The Chinese New Year 101

The Chinese New Year marks the first day of the year in the Chinese calendar; different from the traditional Gregorian or American calendar. This Chinese holiday is also known as the Lunar New Year or the Spring Festival. Traditional Chinese celebrations for the New Year can last up to 15 days.


Associated Symbols

There are many different symbols and traditions affiliated with the New Year in Chinese culture. Flowers are a staple for decorations, especially the plum blossom which symbolizes courage and hope, as well as the water narcissus, symbolizing good luck and fortune. Homes and businesses are often covered in writings that relate to good luck. Traditionally these writings are brushed on a diamond-shaped red piece of paper. Also a sign of good luck and health, tangerines and oranges are used for decorations in homes and businesses.

The color red is said to ward off evil spirits, and many New Year symbols and traditions incorporate this color. Red also is symbolic for happiness, good luck, success, and good fortune. In addition, each New Year in the Chinese culture is associated with a single animal, one of the 12 found in the Chinese zodiac.

Traditions and Activities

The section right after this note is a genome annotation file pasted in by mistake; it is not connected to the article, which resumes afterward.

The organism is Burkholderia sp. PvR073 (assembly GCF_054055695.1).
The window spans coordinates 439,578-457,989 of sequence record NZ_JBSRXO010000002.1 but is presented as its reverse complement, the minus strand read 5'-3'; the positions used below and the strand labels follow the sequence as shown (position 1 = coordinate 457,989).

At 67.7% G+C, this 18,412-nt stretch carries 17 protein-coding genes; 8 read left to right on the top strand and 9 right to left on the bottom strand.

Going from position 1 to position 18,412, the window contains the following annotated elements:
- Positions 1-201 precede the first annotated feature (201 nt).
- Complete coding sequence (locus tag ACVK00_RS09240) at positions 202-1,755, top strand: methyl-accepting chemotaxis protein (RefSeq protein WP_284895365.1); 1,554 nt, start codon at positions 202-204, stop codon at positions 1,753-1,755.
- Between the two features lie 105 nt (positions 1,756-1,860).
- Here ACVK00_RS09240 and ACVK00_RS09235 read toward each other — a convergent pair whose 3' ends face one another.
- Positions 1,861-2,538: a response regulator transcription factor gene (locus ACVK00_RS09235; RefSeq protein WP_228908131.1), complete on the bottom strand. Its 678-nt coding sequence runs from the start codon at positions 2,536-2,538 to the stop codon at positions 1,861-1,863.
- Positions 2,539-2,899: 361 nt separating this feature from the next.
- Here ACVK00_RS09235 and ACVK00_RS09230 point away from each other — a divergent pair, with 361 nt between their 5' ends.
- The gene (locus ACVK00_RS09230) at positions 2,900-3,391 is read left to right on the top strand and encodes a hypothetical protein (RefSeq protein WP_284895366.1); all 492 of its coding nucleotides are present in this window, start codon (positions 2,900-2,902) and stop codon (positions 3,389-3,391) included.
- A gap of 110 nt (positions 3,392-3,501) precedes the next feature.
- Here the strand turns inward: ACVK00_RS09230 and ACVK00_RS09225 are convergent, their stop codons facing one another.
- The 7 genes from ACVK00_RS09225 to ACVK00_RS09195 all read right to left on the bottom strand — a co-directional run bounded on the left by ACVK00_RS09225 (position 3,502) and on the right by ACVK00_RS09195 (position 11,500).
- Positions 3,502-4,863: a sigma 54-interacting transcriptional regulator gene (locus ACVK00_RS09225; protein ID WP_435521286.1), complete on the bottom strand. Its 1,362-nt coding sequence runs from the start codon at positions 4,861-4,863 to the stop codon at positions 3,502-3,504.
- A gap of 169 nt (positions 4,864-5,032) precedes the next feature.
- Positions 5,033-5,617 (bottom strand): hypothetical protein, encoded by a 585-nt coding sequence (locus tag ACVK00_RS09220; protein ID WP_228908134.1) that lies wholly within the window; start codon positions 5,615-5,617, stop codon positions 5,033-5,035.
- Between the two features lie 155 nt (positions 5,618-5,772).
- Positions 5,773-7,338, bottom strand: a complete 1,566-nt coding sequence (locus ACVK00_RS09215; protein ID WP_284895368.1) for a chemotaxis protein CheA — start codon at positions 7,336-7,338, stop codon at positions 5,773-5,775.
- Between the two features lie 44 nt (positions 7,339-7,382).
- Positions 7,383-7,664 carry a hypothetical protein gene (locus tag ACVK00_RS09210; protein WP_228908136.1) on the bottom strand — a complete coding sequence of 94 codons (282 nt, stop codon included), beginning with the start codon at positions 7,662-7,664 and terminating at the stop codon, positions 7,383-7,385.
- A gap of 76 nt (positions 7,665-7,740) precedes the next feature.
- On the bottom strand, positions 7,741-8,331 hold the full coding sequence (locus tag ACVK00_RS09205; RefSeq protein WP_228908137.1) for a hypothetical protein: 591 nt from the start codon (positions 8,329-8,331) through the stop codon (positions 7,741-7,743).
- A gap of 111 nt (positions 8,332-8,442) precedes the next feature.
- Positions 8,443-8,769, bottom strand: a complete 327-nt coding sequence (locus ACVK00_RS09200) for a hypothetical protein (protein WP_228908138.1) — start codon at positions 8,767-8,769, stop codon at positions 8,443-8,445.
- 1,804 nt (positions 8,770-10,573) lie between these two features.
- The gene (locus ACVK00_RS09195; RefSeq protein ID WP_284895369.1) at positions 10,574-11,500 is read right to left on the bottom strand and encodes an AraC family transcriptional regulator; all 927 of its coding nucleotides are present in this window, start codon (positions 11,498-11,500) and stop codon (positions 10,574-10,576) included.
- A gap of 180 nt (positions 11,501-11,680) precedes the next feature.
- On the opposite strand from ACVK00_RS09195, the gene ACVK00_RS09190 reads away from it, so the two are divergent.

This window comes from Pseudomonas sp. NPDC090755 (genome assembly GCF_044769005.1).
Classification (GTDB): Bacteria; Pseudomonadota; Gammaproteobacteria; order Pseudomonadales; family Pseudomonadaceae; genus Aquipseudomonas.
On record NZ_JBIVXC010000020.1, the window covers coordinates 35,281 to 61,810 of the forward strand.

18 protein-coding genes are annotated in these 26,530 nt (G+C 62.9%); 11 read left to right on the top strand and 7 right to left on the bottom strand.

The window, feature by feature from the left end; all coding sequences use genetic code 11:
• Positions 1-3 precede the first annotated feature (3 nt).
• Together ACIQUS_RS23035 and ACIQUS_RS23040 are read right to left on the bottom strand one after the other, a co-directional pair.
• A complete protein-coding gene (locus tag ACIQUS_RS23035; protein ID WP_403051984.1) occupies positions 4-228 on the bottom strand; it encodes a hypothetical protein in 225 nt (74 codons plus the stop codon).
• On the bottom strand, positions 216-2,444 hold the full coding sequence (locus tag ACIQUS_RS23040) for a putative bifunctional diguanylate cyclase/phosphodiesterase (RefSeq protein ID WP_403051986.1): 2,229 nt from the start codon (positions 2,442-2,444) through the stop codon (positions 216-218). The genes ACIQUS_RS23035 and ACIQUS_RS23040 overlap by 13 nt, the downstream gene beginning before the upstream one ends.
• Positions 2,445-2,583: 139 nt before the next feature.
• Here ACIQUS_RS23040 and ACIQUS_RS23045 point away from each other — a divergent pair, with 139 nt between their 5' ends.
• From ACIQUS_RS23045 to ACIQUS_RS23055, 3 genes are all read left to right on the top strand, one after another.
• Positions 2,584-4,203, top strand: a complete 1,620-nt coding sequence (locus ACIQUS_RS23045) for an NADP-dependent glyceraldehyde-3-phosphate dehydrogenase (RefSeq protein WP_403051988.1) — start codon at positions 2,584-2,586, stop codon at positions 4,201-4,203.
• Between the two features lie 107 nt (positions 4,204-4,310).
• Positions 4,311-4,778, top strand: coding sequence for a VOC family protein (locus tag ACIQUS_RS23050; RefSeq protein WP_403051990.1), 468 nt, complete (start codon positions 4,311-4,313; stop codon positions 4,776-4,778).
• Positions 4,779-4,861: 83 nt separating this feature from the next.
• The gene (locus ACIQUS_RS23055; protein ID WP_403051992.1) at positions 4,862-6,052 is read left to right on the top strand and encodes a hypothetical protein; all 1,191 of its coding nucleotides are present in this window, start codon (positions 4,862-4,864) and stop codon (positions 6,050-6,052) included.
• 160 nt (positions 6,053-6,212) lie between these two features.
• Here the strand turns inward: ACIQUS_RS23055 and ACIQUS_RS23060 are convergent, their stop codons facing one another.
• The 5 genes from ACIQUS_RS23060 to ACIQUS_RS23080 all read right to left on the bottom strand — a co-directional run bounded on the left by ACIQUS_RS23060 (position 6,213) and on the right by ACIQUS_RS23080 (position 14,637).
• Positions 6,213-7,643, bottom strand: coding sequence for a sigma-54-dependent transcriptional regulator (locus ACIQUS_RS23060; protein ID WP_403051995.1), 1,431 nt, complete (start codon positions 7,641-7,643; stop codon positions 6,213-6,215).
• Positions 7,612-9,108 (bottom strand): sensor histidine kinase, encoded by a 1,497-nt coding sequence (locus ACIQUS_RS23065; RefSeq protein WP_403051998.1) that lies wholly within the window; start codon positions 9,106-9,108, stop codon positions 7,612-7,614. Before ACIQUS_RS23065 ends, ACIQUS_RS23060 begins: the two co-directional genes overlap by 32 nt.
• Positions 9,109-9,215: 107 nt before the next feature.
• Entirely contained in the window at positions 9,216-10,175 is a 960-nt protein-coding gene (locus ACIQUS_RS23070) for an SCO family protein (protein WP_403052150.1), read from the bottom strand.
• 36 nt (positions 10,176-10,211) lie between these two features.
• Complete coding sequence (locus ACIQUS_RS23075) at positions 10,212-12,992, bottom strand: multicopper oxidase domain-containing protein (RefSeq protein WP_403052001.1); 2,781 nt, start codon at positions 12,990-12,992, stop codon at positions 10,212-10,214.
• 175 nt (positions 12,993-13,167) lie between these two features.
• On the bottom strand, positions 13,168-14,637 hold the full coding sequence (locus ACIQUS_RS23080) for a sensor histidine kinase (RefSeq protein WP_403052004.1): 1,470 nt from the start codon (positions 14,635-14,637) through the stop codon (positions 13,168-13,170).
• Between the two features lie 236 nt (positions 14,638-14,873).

Out of all of the Chinese festivals, the New Year is the most important and most celebrated in all Chinese communities all over the globe. During this time, activities include offerings to household deities, the wearing of new clothes, especially red ones, hosting large banquets for family and friends, as well as taking part in lion and dragon dances. Many festive parades are put on that feature the clashing of symbols, beating of gongs, and acrobatic feats. The doors in houses are left open to let good luck be ushered in along with the New Year. Red envelopes filled with “lucky money” are also given to children. Many also celebrate with a lantern festival, carrying lanterns to a nighttime parade or decorating with hanging lanterns.

A Public Holiday

The New Year is a holiday recognized by the Chinese government, lasting for a few days. The governments of Vietnam, South Korea, Singapore, North Korea, Malaysia, Brunei, and Indonesia also recognize the Chinese New Year as a public holiday. While Australia, Canada, America, and the United Kingdom do not federally recognize this Chinese tradition, some businesses will choose individually to close early and some communities may have festivals or parades.

When is the Chinese New Year?

For the Chinese, the New Year dates back to around 2600 to 3000 BCE and is said to have been created by Emperor Huangdi. The Chinese calendar is based on astronomical observations, such as the phases of the moon and the sun’s longitude. The first day of the New Year is the 23rd day of the 12th lunar month. For 2015, it will begin on February 19th.

The New Year is an exciting time for anyone in the Chinese culture, and surrounding communities. It is a time of hope, celebration, and festivity, with fun and festivities for all ages. Anyone outsourcing manufacturing to China can benefit from knowing about the New Year in China, as it makes a huge impact on production dates and schedules.

For any questions about how the Chinese New Year affects your product manufacturing, take a look at our previous post and feel free to contact us.

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